Rep. Paul Broun (R-GA) found a novel way to out-conservative even Tea Party members demanding the debt limit never be raised: he suggested the ceiling be lowered instead.
In an op-ed in the National Review Online, Broun urged members to sign onto legislation that would reduce the debt ceiling by $1 trillion next year, forcing Congress to go beyond balancing the budget and instead find a huge surplus, which experts suggest would be tough given that a sudden $2 trillion plus total cut to federal spending would plunge the economy into a deep recession.
“Should my legislation be signed into law, Washington would have to get serious about making the cuts they’ve been talking about, and our national debt would be one step closer to being manageable,” he wrote. “My legislation would not just slow down, or stop the reckless spending train; it would completely turn it around. To be realistic, we can’t lower the debt limit today, but if we set a deadline, the beginning of FY [Fiscal Year] 2012, it would force politicians to make those decisions in the months to come.”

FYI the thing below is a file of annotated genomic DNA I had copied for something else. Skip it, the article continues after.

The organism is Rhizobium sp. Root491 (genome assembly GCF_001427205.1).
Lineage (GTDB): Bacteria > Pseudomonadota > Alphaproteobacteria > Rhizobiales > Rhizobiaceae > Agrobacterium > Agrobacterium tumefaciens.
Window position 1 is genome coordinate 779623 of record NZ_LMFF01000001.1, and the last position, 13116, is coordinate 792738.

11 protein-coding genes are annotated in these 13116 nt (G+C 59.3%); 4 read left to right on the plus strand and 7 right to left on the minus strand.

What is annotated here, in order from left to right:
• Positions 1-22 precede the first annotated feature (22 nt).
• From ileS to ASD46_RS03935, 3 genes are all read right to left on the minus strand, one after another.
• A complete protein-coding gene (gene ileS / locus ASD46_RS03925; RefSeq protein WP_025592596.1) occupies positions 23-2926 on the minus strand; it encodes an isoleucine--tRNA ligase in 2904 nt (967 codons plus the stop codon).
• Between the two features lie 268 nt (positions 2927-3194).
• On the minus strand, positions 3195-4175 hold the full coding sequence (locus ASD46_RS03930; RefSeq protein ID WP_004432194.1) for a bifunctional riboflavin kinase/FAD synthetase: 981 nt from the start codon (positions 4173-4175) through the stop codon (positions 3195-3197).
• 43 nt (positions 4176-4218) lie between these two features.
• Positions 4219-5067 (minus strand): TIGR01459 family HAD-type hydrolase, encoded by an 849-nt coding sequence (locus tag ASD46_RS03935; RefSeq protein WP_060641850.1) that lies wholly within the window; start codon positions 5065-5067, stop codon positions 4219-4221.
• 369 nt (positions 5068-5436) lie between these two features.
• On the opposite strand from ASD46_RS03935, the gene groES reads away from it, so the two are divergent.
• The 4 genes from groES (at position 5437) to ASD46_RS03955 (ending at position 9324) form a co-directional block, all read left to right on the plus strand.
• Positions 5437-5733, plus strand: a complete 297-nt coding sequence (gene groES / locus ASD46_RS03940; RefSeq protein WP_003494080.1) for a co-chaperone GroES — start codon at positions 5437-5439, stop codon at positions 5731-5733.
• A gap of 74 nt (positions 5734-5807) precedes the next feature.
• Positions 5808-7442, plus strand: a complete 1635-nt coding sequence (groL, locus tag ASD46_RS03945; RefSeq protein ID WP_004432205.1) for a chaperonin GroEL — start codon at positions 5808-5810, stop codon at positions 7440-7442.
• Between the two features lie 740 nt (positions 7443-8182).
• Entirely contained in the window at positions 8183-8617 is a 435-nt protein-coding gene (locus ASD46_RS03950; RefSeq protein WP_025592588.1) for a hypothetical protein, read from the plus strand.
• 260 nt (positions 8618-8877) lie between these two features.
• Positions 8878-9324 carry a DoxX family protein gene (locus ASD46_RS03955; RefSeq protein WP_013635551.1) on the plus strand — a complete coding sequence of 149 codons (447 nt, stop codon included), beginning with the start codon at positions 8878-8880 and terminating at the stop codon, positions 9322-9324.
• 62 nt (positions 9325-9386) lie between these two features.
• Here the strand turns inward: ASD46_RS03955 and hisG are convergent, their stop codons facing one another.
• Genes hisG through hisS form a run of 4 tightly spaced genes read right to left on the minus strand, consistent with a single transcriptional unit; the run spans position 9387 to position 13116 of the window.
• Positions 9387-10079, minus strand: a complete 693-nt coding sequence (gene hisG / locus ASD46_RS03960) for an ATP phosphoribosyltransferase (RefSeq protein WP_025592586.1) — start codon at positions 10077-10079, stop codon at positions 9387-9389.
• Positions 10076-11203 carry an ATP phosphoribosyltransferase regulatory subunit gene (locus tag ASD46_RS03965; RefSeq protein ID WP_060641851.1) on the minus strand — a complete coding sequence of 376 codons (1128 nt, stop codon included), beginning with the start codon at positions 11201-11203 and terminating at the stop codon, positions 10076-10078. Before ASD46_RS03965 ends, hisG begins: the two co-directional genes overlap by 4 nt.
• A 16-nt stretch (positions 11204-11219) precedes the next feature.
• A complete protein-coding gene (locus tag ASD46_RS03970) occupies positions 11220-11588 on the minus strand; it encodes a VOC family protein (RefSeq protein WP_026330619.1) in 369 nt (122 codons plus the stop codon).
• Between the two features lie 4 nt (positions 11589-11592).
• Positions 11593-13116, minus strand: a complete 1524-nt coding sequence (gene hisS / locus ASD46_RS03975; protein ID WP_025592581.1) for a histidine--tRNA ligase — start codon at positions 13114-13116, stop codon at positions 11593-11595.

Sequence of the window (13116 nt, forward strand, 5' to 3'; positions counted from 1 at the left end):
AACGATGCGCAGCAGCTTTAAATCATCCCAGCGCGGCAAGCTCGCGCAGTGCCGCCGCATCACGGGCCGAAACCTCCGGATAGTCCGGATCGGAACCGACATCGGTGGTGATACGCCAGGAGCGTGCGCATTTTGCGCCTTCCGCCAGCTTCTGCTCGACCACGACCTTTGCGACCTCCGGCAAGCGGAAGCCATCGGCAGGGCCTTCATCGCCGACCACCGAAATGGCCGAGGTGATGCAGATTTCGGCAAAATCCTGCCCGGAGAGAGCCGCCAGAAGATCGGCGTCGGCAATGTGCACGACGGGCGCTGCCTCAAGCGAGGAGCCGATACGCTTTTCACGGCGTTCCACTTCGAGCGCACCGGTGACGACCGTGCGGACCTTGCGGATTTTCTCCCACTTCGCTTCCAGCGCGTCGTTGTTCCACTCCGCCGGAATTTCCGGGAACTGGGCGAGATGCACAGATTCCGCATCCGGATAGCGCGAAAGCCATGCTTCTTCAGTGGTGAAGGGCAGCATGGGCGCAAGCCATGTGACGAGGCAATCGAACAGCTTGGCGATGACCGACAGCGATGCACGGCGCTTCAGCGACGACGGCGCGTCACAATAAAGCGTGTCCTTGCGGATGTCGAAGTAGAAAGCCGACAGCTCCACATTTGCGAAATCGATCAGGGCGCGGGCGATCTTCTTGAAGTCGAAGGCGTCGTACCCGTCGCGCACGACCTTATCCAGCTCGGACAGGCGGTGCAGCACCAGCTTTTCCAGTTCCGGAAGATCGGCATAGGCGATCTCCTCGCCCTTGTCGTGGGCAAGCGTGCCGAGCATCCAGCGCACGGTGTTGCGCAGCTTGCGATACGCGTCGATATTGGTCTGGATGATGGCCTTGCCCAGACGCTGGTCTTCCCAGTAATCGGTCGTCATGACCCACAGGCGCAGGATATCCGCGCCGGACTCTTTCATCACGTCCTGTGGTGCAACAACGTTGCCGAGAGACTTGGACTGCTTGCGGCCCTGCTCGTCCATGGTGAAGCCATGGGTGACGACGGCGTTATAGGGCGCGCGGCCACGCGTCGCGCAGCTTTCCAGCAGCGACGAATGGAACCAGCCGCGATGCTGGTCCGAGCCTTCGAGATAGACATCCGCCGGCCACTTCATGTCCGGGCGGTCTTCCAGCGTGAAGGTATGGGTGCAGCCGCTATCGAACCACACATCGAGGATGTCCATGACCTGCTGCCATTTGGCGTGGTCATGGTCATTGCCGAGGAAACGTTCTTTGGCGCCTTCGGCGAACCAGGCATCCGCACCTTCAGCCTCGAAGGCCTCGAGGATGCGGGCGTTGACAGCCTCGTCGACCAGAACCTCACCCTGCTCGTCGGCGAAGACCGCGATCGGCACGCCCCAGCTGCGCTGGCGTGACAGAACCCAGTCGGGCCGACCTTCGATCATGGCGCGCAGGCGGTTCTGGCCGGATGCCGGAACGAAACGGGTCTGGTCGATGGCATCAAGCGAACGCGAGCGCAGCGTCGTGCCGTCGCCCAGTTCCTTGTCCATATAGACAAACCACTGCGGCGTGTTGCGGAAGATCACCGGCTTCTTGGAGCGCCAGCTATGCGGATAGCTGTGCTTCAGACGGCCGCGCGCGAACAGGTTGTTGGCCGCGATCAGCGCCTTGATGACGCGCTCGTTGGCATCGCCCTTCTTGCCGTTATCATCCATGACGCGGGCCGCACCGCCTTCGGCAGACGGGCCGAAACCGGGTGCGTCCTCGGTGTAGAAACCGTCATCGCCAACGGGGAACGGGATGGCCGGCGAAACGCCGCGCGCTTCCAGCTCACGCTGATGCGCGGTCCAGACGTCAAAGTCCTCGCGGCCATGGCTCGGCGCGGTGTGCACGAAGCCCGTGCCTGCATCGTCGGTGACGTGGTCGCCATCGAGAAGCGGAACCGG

Broun’s timeline to start paying down the debt was even a bit much for Tea Party icon Sen. Rand Paul (R-KY). Asked by TPM about the bill, Paul said that while it was “interesting” and that he wished there more lawmakers him, he favored a bit more caution.
“I’m sort of looking, i guess, at a little more gradual approach,” he said. “Even my five year balanced budget, which is the quickest, still requires a trilion more dollars in borrowing.”
Benjy Sarlin is a reporter for Talking Points Memo and co-writes the campaign blog, TPM2012. He previously reported for The Daily Beast/Newsweek as their Washington Correspondent and covered local politics for the New York Sun.